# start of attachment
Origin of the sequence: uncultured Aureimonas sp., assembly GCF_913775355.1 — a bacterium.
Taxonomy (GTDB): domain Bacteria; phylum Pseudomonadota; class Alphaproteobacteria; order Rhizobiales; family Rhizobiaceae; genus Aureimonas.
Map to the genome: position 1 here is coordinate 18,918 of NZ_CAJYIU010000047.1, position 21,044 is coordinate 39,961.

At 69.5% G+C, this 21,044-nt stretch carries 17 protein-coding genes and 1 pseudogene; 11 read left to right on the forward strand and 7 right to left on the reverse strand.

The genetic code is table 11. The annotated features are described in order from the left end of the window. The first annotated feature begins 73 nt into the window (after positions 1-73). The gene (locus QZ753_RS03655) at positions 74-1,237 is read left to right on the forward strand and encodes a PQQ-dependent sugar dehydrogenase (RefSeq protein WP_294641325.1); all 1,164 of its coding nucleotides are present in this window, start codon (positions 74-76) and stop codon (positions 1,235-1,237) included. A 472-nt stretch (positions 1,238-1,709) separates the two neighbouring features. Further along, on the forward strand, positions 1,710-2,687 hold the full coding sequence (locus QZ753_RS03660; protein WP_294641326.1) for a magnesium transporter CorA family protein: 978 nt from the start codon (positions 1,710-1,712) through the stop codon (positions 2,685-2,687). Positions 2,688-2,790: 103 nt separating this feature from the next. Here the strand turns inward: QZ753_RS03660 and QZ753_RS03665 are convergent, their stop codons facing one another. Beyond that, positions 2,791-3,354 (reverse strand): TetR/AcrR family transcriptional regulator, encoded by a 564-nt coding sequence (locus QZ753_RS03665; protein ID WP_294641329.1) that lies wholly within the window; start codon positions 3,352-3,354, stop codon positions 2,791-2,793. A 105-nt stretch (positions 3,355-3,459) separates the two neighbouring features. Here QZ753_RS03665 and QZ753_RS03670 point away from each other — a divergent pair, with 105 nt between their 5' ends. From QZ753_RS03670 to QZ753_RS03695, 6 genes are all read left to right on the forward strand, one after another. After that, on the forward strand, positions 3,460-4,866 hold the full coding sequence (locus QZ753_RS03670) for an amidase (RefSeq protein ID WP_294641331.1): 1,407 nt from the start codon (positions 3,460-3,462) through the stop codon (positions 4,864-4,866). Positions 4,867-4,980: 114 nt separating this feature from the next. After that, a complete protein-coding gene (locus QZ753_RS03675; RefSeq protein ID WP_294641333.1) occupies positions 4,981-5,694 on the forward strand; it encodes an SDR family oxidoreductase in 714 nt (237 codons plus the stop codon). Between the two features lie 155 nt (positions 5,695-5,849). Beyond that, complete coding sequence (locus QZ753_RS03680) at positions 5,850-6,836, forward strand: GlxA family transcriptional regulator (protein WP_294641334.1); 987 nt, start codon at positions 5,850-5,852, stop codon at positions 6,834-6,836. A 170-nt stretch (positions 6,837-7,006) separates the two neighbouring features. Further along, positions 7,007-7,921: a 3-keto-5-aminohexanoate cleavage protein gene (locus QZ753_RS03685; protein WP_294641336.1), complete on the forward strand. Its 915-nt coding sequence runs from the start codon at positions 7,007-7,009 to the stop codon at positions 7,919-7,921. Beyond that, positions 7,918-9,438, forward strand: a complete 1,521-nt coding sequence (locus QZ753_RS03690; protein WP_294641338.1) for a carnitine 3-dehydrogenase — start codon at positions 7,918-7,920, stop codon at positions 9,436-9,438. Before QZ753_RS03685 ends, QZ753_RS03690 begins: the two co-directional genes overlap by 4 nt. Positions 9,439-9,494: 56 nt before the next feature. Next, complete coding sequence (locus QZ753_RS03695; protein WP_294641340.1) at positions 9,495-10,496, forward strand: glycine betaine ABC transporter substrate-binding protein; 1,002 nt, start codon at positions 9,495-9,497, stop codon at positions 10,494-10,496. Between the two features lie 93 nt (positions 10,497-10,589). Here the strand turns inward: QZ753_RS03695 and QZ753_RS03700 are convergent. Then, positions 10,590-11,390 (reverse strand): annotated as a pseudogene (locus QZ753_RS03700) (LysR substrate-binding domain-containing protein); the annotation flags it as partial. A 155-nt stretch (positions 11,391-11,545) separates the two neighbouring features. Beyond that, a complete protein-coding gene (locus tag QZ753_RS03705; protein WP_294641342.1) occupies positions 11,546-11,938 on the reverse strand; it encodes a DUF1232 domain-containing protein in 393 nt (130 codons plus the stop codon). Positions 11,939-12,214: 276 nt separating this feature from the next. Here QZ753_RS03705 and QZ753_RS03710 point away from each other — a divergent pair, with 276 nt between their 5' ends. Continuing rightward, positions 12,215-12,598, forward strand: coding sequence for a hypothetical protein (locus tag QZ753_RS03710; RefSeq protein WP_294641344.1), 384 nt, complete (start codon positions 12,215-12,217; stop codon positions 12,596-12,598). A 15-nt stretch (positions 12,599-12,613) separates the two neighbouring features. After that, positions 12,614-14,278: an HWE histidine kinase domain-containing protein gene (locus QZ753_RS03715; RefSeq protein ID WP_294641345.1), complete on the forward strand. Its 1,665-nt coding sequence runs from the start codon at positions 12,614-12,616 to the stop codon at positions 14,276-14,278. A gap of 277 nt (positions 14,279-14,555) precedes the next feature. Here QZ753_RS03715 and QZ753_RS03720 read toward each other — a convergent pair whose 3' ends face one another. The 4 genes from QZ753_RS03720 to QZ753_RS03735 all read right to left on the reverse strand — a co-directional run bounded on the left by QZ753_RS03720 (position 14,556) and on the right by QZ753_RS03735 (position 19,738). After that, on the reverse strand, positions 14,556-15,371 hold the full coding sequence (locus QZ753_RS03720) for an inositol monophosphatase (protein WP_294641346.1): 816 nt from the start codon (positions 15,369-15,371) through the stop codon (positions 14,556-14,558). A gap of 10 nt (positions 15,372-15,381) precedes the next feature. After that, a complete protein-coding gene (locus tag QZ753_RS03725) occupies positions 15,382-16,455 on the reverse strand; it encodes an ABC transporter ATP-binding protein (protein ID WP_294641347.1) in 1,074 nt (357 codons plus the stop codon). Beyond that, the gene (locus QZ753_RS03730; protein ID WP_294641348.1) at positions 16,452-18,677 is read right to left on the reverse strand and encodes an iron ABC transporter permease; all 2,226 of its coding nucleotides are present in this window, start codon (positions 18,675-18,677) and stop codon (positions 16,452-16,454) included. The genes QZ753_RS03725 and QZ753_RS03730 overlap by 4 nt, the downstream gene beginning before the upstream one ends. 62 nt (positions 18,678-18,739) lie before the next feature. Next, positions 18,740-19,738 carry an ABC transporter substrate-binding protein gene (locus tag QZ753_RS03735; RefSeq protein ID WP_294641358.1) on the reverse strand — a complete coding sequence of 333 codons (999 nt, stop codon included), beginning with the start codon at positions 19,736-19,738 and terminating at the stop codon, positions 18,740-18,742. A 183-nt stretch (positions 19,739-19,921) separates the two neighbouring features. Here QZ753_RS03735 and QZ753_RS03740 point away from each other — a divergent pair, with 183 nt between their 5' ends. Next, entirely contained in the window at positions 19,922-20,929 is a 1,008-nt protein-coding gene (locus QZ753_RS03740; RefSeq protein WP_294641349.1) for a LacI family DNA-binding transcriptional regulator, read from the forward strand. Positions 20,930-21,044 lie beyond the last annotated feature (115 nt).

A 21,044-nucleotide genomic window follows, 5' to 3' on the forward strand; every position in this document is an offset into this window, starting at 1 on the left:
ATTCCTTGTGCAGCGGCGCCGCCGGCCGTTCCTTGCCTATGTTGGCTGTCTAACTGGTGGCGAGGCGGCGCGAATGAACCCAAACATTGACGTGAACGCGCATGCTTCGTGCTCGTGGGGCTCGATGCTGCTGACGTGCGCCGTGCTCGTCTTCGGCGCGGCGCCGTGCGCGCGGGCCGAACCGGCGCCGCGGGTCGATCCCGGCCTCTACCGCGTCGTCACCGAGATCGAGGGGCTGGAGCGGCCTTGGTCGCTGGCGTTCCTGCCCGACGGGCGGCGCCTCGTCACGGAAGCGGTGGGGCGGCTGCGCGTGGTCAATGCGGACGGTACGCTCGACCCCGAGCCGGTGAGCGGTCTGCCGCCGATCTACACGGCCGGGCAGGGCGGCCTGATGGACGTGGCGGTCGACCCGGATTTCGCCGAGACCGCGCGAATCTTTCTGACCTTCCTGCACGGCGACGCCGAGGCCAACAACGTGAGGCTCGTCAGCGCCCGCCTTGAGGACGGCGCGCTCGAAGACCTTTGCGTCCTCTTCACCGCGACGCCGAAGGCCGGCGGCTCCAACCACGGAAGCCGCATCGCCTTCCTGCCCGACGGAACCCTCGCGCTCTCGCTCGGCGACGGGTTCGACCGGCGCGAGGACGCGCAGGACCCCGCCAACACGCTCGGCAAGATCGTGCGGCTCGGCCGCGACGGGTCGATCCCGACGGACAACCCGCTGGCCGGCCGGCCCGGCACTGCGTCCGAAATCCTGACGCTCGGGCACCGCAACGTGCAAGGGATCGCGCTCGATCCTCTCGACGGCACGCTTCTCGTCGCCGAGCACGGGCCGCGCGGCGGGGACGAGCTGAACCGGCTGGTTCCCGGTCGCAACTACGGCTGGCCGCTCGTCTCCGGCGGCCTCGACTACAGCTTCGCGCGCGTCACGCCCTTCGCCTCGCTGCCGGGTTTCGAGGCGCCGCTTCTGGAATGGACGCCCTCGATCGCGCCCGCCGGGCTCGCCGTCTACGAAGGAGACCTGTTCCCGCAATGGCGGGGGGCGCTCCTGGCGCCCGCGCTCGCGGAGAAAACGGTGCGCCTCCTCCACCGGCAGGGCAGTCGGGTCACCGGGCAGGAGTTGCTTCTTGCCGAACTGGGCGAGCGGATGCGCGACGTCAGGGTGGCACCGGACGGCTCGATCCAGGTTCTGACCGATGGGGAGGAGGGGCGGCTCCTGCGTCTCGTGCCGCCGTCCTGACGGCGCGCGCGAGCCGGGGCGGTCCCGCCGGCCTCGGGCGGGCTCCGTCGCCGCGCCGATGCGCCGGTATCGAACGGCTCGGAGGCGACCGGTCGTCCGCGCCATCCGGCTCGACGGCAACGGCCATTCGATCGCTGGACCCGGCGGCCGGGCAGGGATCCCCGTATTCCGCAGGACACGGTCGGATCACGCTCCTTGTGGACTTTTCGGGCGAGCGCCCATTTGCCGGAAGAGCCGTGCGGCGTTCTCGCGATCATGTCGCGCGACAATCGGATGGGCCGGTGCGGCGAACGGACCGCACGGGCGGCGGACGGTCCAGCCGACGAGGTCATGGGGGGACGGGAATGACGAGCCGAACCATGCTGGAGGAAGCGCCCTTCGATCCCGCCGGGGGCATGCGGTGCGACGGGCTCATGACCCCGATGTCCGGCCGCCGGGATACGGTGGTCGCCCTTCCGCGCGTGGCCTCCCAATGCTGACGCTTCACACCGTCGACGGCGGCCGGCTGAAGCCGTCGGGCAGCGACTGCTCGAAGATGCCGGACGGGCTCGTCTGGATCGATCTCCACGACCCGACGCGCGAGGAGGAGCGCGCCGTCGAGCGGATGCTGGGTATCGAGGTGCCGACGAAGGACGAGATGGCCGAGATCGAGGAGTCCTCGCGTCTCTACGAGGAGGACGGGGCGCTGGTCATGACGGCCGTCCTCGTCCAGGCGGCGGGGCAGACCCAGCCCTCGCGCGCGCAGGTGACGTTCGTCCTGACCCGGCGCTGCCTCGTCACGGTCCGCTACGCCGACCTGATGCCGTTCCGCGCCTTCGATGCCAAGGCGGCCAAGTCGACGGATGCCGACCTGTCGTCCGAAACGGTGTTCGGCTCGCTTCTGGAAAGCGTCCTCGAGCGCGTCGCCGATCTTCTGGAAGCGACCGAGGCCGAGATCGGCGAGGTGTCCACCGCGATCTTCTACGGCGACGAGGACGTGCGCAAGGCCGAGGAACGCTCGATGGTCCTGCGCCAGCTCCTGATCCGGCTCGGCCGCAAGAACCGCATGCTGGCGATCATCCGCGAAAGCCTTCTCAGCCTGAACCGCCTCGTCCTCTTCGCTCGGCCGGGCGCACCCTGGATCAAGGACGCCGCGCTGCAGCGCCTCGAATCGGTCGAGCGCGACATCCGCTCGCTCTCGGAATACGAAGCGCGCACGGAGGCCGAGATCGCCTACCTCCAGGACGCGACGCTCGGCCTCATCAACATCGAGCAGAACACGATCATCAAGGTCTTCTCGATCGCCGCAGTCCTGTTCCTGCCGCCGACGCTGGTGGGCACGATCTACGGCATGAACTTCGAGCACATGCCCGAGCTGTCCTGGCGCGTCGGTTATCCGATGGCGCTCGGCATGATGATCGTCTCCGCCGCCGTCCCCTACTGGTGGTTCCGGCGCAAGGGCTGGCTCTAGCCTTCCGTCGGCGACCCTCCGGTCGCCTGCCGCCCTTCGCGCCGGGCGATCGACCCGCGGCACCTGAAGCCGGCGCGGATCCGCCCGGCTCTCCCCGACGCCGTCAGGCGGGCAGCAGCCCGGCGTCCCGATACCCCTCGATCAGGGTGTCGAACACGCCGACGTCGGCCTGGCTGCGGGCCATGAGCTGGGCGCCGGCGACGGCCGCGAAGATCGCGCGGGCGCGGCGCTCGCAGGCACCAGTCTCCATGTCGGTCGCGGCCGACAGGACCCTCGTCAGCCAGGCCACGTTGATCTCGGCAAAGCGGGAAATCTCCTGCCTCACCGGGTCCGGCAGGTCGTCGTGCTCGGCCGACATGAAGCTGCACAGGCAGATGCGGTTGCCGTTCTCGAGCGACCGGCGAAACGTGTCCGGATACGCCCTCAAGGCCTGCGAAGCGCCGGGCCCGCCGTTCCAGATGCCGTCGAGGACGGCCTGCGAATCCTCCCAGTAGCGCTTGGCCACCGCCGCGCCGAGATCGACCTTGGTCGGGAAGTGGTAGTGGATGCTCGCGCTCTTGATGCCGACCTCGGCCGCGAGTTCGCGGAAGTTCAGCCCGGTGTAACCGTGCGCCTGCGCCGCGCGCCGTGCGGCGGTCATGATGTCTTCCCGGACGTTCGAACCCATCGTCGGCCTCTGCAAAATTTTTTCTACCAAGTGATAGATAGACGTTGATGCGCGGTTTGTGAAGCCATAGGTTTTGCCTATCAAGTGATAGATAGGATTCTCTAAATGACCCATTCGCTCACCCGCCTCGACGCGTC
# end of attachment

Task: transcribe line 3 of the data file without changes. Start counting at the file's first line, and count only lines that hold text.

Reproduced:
Map to the genome: position 1 here is coordinate 18,918 of NZ_CAJYIU010000047.1, position 21,044 is coordinate 39,961.